Olinda, Brazil

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This charming city offers a wealth of cultural Delights. One walk up a steep, cobble-stoned street to the crest of a hill overlooking Olinda makes you exclaim, “Wow.”

I learn that the city got its name when its founder, Duarte Coelho Pereira, first saw this exact view and expressed a similar sentiment in his native tongue. “Linda” means beautiful in Portuguese, an apt description for what lay at my feet.

The Atlantic’s indigo surface is fading to pale blue near the crescent coastline. Palm trees fringe the shoreline, their fronds swaying in the ocean breeze. Rich vegetation sprouts among houses covered in red tiles, and bushy Mangabeira and Pau Brazil trees fill in the lush setting. Wisps of white clouds hang overhead.

It’s an arresting sight. But as picturesque as Olinda looks from this hillside, it is even more striking up close.

Ancient church in Olinda

Ancient church near the beach in Olinda; credit Brazil Tourism

Public walls are bathed in the bold, bright hues of murals depicting boisterous Carnival scenes. The intricate details of Baroque columns, domes, frescos, and bell towers adorn churches and cathedrals. Fanciful sculptures dot the grounds of public gardens. Ornately trimmed 17th-century buildings painted in vibrant pinks, greens, blues, and oranges line the narrow streets.

Many of these dwellings are ateliers (art studios and galleries) that offer an all-you-can-consume smorgasbord of styles, media, color, and aesthetics. More than 120 in number, they represent the twin charms of Olinda – historical authenticity and devotion to the arts.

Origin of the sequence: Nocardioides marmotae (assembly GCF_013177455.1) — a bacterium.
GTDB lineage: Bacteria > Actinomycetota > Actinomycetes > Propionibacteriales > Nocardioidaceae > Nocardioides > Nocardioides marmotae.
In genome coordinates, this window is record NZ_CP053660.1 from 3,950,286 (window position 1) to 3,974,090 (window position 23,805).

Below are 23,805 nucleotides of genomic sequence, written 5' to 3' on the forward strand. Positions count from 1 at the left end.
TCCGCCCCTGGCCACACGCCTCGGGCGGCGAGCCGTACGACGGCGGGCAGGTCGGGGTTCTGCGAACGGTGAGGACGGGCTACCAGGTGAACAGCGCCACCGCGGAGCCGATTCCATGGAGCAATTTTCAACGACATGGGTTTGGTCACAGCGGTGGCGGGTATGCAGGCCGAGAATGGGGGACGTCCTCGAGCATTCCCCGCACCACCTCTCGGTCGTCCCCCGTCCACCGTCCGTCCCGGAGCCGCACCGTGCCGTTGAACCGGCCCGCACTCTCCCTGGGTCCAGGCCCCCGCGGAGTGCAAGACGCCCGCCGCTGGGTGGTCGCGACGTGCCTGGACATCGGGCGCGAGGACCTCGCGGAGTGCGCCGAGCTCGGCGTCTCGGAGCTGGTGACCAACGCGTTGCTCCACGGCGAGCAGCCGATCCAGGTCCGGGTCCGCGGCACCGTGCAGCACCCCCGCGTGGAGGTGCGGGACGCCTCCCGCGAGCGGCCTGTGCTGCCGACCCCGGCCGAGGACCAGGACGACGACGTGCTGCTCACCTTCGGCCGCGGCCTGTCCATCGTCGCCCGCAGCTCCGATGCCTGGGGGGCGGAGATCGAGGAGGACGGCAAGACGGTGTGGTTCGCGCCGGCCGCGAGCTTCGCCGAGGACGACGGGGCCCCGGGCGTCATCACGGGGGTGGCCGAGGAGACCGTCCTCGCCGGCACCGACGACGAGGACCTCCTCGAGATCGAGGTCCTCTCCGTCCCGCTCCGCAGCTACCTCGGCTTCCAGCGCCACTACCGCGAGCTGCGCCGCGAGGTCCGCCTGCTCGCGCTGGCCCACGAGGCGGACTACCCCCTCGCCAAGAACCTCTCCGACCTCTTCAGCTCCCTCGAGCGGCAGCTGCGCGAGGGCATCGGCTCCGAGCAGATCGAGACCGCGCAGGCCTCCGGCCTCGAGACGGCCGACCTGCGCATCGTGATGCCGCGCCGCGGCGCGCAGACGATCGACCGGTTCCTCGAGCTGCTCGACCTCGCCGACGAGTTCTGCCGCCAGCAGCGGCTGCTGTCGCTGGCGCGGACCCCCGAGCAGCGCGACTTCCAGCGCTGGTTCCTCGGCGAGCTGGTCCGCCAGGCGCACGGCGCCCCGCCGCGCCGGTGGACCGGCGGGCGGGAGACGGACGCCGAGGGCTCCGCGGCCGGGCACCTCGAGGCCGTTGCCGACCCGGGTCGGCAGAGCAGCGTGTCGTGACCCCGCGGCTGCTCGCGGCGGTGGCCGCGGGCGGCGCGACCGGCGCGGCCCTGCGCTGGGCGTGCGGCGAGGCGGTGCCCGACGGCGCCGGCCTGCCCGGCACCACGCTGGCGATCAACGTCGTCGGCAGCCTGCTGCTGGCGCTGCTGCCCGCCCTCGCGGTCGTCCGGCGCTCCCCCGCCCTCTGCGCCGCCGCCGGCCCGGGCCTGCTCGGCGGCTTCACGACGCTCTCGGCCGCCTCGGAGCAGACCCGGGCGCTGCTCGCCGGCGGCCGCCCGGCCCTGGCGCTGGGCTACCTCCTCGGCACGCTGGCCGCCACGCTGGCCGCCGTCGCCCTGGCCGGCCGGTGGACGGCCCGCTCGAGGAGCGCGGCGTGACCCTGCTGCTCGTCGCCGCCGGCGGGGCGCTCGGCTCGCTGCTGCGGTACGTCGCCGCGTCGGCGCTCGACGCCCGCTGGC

UNESCO has declared Olinda’s historic center a World Heritage Site because the city is so fervently dedicated to preserving its past. The ateliers – with their arched windows, iron balconies, fancy white trim, and colorful facades – are examples of that dedication; they look as if they’ve been transported from the 1600s.

We tour one such renovated space, Estacao Quatro Cantos, housed in a two-story coral building. The heavy wooden doors, crafted from the original structure’s oak ceilings, open onto a bright showroom. Here, we get a glimpse of Olinda’s other charm – its art and cultural scene.

Ceramic Lady in an Olinda gift shop

Ceramic Lady in an Olinda gift shop; (c) Soul Of America

Watercolors, acrylics, abstracts, and still-lifes cover the walls, and ceramic pottery, small sculptures, and stands carrying beaded jewelry sits on display tables. The back patio serves as a café where you can grab a cup of gourmet coffee while admiring what can only be described as a hanging garden of oversized porcelain teardrops.

I come across the intertwining of history and art often. For example, a brilliant, elaborate mural of Maracatu – the embodiment of the African spirit – is painstakingly painted on the wall of a building erected centuries ago.

Works by Brazilian artists such as Vila Nova decorate the lobby of Pousada do Amparo, a hotel whose quaint rooms and rustic kitchen harken back to Olinda’s early years. The owner, Bento Campelo, provides my favorite quote about the city’s cultural push: “Olinda is pressing art deep into the souls of ordinary people.”

The Mayor’s expansive office is set in a colonial building whose cornflower blue walls exhibit numerous pieces of art. A collection of paintings by Olinda Artist Bajado depict Carnival dancers and religious rites in prominent colors of red, blue, and black.
Mayor Calheiros tells us that Olinda is known as Brazil’s First Capital of Culture. “We have a rich, intense sense of culture,” he says, citing “Olinda, Arte em Toda Parte” as one demonstration of the fact

Translated as “Olinda Art is Everywhere,” this annual November festival features concerts, dance performances, video showings, poetry readings, and of course, art. True to the event’s name, artwork can be found in bars, restaurants, hotels, inns, museums, and churches in addition to the ateliers.